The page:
UK: Barristers need more free speech, not less

The attempt to regulate barristers’ online speech is deeply troubling.

It’s a terrible thing when people are sacked or punished by their employers for expressing their opinions. But there is at least a saving grace. If your boss stops you from speaking your mind on religion, politics or trans rights, you can always just go and work for someone else.

However, professional governing bodies are now getting in on the act of policing speech, which risks taking workplace censorship to a new and alarming level. After all, a sanction from one of these organisations will not only take away your right to work at a particular workplace – it can also leave you blacklisted from the profession altogether. It would essentially deprive you of your livelihood.

In light of this, two pieces of guidance released last month by the Bar Standards Board (BSB), which regulates barristers, should trouble us all.

In its Guidance on the regulation of non-professional conduct, the BSB explicitly states that it will investigate a barrister’s private Facebook posts if they contain, for example, violent sexual fantasies and sexual slurs directed at women.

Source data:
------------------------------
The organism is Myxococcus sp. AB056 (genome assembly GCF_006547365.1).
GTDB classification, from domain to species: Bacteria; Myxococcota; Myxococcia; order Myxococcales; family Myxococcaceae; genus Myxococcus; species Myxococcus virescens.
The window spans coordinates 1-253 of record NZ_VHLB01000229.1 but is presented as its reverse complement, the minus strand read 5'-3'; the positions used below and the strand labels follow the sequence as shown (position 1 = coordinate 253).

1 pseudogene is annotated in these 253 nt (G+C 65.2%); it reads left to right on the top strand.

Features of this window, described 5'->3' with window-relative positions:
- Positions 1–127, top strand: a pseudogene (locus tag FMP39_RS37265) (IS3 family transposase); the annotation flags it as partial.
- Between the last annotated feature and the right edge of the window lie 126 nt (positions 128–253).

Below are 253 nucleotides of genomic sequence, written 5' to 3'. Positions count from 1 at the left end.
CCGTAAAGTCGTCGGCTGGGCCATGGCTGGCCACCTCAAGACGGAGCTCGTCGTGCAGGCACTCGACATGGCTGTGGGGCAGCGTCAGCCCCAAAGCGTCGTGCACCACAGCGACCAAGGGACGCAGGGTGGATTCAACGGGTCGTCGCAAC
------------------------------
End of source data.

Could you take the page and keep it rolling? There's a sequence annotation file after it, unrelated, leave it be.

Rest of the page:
Such speech is undoubtedly abhorrent. But so too is the notion of barristers being professionally disciplined for expressing their personal opinions outside of work. Plus, if we open the door to this censorship the list of unacceptable speech will only expand.

The BSB’s new Social Media Guidance isn’t much better. It has a catch-all provision that will potentially outlaw privately ‘sharing communications or hyperlinks to content posted by others which are seriously offensive, discriminatory, harassing, threatening or bullying, without making it clear that you disagree with the content’. Simply linking to a vitriolic attack on a public figure, unless accompanied by a po-faced statement of disagreement, could be treated as a case of professional misconduct.

The BSB claims to champion free speech. But the notion of free speech it has in mind is little more than the crabbed version permitted under Article 10 of the European Convention on Human Rights. Barristers are pointedly reminded in the guidance that there’s a plethora of speech that the European Court of Human Rights (ECHR) has declared unprotected under human-rights law, including xenophobia, Islamophobia and Holocaust denial. Taking the ECHR’s rulings as gospel, the BSB clearly sees suppression as well within its remit.

The guidance makes it clear that barristers should watch what they say at all times. ‘While the right to hold a view and say something may be protected by Article 10’, it says, ‘if there is something objectionable about the manner in which it is expressed, this could be a potential breach’. In other words, if you express views that are entirely lawful in an ‘objectionable’ manner – whatever that means – you could land yourself in serious trouble with a body capable of depriving you of your career.



UK: Barristers need more free speech, not less